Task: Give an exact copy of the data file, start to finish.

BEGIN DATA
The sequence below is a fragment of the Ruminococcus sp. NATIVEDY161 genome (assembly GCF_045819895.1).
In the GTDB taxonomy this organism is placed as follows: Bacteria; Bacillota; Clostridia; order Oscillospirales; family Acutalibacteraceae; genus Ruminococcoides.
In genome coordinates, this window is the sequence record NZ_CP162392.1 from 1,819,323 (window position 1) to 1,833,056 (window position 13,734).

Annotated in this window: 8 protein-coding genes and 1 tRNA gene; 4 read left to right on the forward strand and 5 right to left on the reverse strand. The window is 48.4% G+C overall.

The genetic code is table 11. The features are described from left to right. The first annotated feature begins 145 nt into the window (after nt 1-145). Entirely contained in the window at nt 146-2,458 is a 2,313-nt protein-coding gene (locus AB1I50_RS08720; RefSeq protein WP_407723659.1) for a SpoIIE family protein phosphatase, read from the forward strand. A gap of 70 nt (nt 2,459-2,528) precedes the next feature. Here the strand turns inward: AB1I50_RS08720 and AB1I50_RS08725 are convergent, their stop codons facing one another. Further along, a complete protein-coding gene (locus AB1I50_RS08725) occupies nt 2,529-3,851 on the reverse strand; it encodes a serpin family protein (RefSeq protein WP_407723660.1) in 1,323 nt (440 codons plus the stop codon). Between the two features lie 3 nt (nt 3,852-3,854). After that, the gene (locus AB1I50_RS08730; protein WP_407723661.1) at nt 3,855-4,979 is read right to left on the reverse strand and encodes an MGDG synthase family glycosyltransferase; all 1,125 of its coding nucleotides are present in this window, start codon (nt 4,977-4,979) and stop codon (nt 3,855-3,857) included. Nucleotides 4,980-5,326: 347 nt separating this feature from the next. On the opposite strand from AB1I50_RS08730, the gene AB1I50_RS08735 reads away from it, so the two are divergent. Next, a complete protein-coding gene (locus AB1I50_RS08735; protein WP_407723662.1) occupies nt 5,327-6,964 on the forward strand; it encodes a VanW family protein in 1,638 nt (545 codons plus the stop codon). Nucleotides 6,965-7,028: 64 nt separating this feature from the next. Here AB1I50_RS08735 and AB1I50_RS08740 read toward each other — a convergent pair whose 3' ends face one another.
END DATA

The sequence below is a fragment of the Ruminococcus sp. NATIVEDY161 genome (assembly GCF_045819895.1).
In the GTDB taxonomy this organism is placed as follows: Bacteria; Bacillota; Clostridia; order Oscillospirales; family Acutalibacteraceae; genus Ruminococcoides.
In genome coordinates, this window is the sequence record NZ_CP162392.1 from 1,819,323 (window position 1) to 1,833,056 (window position 13,734).

Annotated in this window: 8 protein-coding genes and 1 tRNA gene; 4 read left to right on the forward strand and 5 right to left on the reverse strand. The window is 48.4% G+C overall.

The genetic code is table 11. The features are described from left to right. The first annotated feature begins 145 nt into the window (after nt 1-145). Entirely contained in the window at nt 146-2,458 is a 2,313-nt protein-coding gene (locus AB1I50_RS08720; RefSeq protein WP_407723659.1) for a SpoIIE family protein phosphatase, read from the forward strand. A gap of 70 nt (nt 2,459-2,528) precedes the next feature. Here the strand turns inward: AB1I50_RS08720 and AB1I50_RS08725 are convergent, their stop codons facing one another. Further along, a complete protein-coding gene (locus AB1I50_RS08725) occupies nt 2,529-3,851 on the reverse strand; it encodes a serpin family protein (RefSeq protein WP_407723660.1) in 1,323 nt (440 codons plus the stop codon). Between the two features lie 3 nt (nt 3,852-3,854). After that, the gene (locus AB1I50_RS08730; protein WP_407723661.1) at nt 3,855-4,979 is read right to left on the reverse strand and encodes an MGDG synthase family glycosyltransferase; all 1,125 of its coding nucleotides are present in this window, start codon (nt 4,977-4,979) and stop codon (nt 3,855-3,857) included. Nucleotides 4,980-5,326: 347 nt separating this feature from the next. On the opposite strand from AB1I50_RS08730, the gene AB1I50_RS08735 reads away from it, so the two are divergent. Next, a complete protein-coding gene (locus AB1I50_RS08735; protein WP_407723662.1) occupies nt 5,327-6,964 on the forward strand; it encodes a VanW family protein in 1,638 nt (545 codons plus the stop codon). Nucleotides 6,965-7,028: 64 nt separating this feature from the next. Here AB1I50_RS08735 and AB1I50_RS08740 read toward each other — a convergent pair whose 3' ends face one another.